Appia Bio hopes this will create safe therapies at scale, allowing doctors to start treatment almost immediately instead of making late-stage cancer patients wait long time periods as their cells are engineered.
Kang said they partnered with Kite because it already had manufacturing facilities as well as an infrastructure for development and research.
This isn't Kite Pharma's first foray into CAR-T cell therapies. The FDA approved one of the pharma company's CAR-T treatments for a type of lymphoma cancer in 2017, and another was approved for what's known as mantle cell lymphoma cancer last year.
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Cell therapy has taken the oncology world by storm.
For cancer patients who have tried every other treatment, cell therapies not only have the potential to kill cancer cells in the moment, but they can multiply and continue bolstering the immune system in the future. But the treatment — often used only as a last resort — is expensive, time-consuming and potentially fatal.
Appia Bio, a Westwood-based biotech startup that came out of stealth on Tuesday, hopes to speed up the process with a new type of treatment known as allogeneic cell therapies. The company is armed with $52 million in Series A funding led by venture capital firm 8VC.
The therapy is not yet targeted towards a specific cancer, but could have major impacts for oncology as a whole.
"One of the advantages is it's immediately available because a lot of these patients are actually quite sick. They can't really wait two weeks," said Appia Bio CEO JJ Kang.
Currently on the market are autologous (not allogeneic) cell therapies, or CAR-T therapies, that take a patient's white blood cells, reengineer them to eliminate cancer cells, and inject them back into the patient. The process usually takes two weeks. Kite Pharma, an early player in CAR-T therapies, received FDA approval for two therapies to treat certain lymphomas, and other big names like Amgen and Novartis have thrown their hats in the ring as well.
Appia Bio CEO JJ Kang
But there are financial barriers — one of Kite Pharma's therapies has a sticker price of over $373,000 for a one-time treatment. And the window in which these made-to-order therapies work is small — patients can only access CAR-T therapies after exhausting other every possible option, and by that time their organs may be too weak to properly benefit from cell therapy.
Appia Bio thinks it can offer faster, safer allogeneic cell therapies at scale using a patented platform created in a lab run by Dr. Lili Yang, an associate professor at UCLA.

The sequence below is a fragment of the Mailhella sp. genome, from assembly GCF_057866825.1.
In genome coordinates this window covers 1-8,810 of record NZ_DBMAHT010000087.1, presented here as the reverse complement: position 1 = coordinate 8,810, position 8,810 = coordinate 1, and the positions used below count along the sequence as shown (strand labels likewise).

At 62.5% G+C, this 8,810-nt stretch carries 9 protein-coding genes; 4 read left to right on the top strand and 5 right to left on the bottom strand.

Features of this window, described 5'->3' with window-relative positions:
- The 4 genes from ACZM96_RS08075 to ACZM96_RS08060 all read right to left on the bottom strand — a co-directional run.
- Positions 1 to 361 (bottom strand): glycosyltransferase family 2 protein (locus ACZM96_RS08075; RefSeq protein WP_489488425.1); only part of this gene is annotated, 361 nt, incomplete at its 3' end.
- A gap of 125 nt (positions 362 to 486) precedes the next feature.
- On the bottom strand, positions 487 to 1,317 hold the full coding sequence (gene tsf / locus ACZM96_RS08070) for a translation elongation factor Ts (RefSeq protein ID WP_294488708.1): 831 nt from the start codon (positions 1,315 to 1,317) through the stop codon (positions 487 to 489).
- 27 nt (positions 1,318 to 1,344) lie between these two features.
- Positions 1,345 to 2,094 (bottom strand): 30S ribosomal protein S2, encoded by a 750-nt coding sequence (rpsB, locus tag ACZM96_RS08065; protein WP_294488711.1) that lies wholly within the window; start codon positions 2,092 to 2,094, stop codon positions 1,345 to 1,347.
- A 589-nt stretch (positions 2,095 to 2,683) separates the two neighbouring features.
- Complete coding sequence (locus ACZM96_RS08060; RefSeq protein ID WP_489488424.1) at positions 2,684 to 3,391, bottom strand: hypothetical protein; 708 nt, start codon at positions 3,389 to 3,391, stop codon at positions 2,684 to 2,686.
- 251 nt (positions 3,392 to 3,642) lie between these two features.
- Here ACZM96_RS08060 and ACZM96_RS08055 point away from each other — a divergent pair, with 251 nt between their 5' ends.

The allogeneic cell therapy takes the white blood cells of others, instead of the patient's. It's not a smooth process — there's the dangerous possibility a cancer patient's immune system will detect the foreign cells as threatening, and fight against them. But the allogeneic process could net off-the-shelf results, potentially allowing people to get the treatment they need immediately.
"In some ways you can think of cells as these little integrative robots or machines...," Kang said. "And so, when done in the best way, it would recognize whatever it is that you wanted to do and then have a very finely tuned response to it that can potentially have better efficacy."
Appia's platform, ACUA (Appia Cells Utilized for Allogeneic), generates often hard-to-find iNKT-cells from hematopoietic stem cells to create the therapy. Appia hopes that using iNKT cells will trick patients' immune systems so their bodies will be less likely to attack the foreign specimens.
"They all have risks associated with them," Dr. Eunjoo Pacifici, a professor at the USC School of Pharmacy, said. "But the potential benefits of these products is so significant that the FDA looks for ways to allow these products to be on the market but in a very strictly managed way so that the risk is managed."
Appia Bio isn't the only one trying to create bulk cell therapies. Caribou Biosciences announced in March it had $115 million to develop allogeneic cell therapies, and Poseida Therapeutics is working on a slew of allogeneic cell therapies as well.
"Cell therapy has delivered really durable efficacy for the subset of patients that it works for," Kang said. "It's really been transformative as far as its kind of curative potential."
Editor's note: This story has been updated to clarify ACUA's functions.